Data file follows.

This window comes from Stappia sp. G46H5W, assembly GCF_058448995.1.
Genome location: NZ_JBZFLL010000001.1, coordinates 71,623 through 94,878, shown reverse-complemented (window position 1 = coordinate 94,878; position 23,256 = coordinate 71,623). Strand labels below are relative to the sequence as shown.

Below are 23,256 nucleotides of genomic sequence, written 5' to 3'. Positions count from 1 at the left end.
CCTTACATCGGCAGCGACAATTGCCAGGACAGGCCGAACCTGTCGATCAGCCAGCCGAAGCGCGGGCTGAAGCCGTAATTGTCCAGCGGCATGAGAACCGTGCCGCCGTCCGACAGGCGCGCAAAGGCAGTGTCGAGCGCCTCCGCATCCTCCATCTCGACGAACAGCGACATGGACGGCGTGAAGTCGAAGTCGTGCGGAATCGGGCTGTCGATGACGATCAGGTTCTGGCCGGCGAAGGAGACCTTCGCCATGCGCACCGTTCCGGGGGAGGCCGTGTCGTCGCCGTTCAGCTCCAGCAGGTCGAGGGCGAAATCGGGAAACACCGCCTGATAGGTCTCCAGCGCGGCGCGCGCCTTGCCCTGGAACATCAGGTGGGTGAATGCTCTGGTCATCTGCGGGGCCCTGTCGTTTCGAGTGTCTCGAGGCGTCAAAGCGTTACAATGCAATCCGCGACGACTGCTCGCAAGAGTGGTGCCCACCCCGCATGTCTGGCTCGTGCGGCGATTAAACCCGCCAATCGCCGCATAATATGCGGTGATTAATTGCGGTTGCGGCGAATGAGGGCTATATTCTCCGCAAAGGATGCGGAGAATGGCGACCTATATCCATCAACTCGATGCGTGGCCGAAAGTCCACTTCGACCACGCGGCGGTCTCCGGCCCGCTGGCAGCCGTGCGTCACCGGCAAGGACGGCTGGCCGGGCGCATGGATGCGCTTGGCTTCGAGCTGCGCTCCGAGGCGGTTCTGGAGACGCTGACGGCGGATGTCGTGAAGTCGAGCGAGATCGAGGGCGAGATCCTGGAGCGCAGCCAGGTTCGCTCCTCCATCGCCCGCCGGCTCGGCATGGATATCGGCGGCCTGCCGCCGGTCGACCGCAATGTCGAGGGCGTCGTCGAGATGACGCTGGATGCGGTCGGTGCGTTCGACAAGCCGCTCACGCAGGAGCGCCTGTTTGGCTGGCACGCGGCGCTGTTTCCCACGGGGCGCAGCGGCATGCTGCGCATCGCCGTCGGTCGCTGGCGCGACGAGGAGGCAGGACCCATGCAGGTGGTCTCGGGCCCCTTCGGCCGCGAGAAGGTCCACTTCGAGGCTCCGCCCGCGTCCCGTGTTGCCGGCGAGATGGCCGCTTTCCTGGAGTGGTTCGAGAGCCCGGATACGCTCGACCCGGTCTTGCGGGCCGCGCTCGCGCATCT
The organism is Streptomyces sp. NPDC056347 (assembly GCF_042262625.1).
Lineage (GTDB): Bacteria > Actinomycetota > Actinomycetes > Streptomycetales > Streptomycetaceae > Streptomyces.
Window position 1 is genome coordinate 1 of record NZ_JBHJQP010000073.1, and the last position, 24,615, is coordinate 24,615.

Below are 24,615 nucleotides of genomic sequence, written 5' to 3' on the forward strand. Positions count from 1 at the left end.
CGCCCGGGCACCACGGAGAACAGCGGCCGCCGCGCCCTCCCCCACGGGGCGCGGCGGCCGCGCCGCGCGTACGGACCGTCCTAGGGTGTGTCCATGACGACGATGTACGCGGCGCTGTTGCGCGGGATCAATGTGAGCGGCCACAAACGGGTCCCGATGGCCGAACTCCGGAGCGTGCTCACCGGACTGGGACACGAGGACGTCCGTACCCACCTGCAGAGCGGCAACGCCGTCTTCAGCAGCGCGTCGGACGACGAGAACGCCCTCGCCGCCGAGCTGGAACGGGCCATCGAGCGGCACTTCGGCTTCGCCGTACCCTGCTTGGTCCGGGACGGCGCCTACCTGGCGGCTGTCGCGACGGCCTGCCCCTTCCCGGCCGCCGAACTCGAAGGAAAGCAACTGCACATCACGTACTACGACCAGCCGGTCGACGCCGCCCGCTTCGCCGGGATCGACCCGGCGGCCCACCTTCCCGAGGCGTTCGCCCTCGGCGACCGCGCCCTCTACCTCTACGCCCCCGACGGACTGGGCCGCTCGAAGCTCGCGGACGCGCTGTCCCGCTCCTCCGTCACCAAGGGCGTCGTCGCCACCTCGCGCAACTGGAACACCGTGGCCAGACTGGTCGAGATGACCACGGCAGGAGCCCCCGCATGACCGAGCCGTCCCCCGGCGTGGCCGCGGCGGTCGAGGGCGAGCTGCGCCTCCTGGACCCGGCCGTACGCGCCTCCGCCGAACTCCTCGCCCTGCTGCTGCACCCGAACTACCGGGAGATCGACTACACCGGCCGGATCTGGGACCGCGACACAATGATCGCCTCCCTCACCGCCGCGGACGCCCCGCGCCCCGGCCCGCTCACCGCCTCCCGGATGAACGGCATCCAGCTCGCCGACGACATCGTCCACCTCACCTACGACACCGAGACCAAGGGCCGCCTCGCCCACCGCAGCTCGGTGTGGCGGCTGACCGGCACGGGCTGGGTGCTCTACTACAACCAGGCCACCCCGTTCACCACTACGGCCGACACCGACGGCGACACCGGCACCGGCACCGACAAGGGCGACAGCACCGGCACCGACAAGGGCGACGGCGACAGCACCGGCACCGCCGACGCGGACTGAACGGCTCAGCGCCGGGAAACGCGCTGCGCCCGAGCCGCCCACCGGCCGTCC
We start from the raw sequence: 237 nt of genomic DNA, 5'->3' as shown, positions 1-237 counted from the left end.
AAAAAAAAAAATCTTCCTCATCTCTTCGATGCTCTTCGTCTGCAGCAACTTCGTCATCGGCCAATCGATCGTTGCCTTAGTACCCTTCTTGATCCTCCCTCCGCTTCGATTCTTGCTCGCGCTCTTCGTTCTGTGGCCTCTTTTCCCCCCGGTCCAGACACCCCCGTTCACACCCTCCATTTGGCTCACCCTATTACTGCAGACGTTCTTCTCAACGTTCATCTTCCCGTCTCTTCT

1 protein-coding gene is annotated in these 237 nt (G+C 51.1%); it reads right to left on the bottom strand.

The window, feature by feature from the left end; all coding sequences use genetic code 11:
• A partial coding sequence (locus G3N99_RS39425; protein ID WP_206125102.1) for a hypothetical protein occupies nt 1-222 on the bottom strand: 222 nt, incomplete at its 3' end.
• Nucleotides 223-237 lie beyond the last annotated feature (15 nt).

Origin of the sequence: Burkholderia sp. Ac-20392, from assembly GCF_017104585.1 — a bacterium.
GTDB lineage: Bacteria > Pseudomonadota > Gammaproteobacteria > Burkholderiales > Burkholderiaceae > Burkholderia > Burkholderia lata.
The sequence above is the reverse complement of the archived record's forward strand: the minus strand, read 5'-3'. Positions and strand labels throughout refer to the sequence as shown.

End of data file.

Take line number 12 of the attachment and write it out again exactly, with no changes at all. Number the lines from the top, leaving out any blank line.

1 protein-coding gene is annotated in these 237 nt (G+C 51.1%); it reads right to left on the bottom strand.